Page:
Good luck! See if anyone else more experienced comments here with some other ideas.

alessia's picture
alessia

I've taken out 100g of my current starter  I'll use it for crackers :-) and will feed the rest (about 50g)  and will do it for a few days, hopefully it'll start doubling!

 

 

HeiHei29er's picture
HeiHei29er

Hopefully it’ll start doubling...

this was the hard part for me...  now that you’ve added the 50g, don’t feed it again until it HAS at least doubled.  If you have weakened/diluted your starter, you need to build it back up.  If you feed before it peaks, you will just continue to dilute it.  Feed it, give it a stir every 4-6 hours, and then feed it again after it peaks.

Good luck!

alessia's picture
alessia

Oh right, OK! Thank you. 

alessia's picture
alessia

How long should i wait for the starter to double and before i feed it again? It's now been 9 hours and it is nowhere near doubling...😕 has ever it has lots of bubbles but not much rise 

HeiHei29er's picture
HeiHei29er

Is your starter thin like pancake batter?  If so, it may not rise as the bubbles will pass through it and rise to the surface.  If it is really thin, you might want to give it another 5-10g of flour to thicken it a bit.  Don’t discard.  Just give it a little extra flour to get it close to a wet dough consistency.

alessia's picture
alessia

Well my starter looks much much better today, thanks for the advice. Now I know I need to take better care of it...! Baking tomorrow, fingers crossed for a decent loaf! 

HeiHei29er's picture
HeiHei29er

Best of luck!  Keep us posted.

alessia's picture
alessia

So I've baked a loaf now, result isn't brilliant- not as risen as I'd like :-( but. bit better than the last one...so there is that. I am feeding the starter again- I took 20g and fed it 50 g of flour and 50 of water. As recommended, I will feed again after it has peaked. My starter has never doubled before so right now I feel like I will NEVER achieve that! But I'll keep trying. 

My starter is wheat (bread flour and whole wheat mix), should I add a bit of rye to give it a push or just keep feeding it wheat as I have done from the beginning? 

Benito's picture
Benito

Alessia, it has been my personal experience that whole rye turbocharges our starters.  If you’re trying to build up or even maintain your starter, I would recommend switching to whole rye.  However, sticking with what you’ve been doing if it has been working is fine too of course.  But if you want to see if trying something a bit different might give you better results why don’t you give whole rye a try.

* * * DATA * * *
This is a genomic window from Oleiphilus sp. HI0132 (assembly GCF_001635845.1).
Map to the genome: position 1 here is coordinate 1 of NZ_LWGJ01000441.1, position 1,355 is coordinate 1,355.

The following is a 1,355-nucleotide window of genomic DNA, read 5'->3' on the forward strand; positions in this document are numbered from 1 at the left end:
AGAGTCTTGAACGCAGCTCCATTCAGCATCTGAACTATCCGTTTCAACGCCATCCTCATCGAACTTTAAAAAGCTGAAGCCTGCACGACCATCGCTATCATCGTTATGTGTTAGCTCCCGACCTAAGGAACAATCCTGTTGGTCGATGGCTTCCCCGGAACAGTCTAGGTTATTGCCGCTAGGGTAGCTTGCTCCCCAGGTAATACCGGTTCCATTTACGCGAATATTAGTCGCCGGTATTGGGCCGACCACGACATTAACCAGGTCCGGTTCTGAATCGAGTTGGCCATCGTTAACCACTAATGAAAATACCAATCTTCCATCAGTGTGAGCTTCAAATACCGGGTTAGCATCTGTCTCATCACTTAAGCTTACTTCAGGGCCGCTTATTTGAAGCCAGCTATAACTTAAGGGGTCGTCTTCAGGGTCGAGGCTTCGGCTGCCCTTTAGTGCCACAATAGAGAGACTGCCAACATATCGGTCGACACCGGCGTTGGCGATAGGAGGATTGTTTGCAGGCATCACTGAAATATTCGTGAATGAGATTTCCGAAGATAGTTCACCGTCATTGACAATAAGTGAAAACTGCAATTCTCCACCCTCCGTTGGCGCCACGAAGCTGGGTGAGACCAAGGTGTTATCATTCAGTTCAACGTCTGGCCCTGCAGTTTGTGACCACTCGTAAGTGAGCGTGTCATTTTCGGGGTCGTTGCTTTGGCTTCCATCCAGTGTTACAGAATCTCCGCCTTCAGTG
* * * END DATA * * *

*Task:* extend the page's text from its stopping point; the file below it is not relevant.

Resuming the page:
Benny

alessia's picture
alessia

Thank you for replying. I was unsure if I should start feeding with rye, as I have read somewhere it it is better to have a pure wheat starter and a pure rye starter rather than mixing. I did build my levain using rye last time and it rose nicely (didn't double though, as per usual) 

Maybe I will, considering that what I have been doing has not worked great so far, and my bread doesn't rise. I have so much to learn...

If my starter does not double now that I have just fed it, should I feed again tomorrow (discarding most and keeping only 20g, and feed again in the same quantities as above (maybe using rye) or leave it for a few days? 

alessia's picture
alessia

well, after refreshing my starter several times (and making lots of crackers with discard) I think I now have a good healthy starter again! baked a nice loaf today, properly risen and it was an experiment! Thank you all for the advice given. I've now reduced down my starter to 100g, and will feed it properly going forward.

My plan is to let it reduce down to about 20g and then feed it again. I have made a mix of bread flour, wholemeal and rye for the feeding as advised. 

Benito's picture
Benito

Glad to hear that you now have a nice active starter Alessia.  Happy baking.

Benny

alessia's picture
alessia

Thanks Benito, I hope that now I have understood how to maintain it properly...!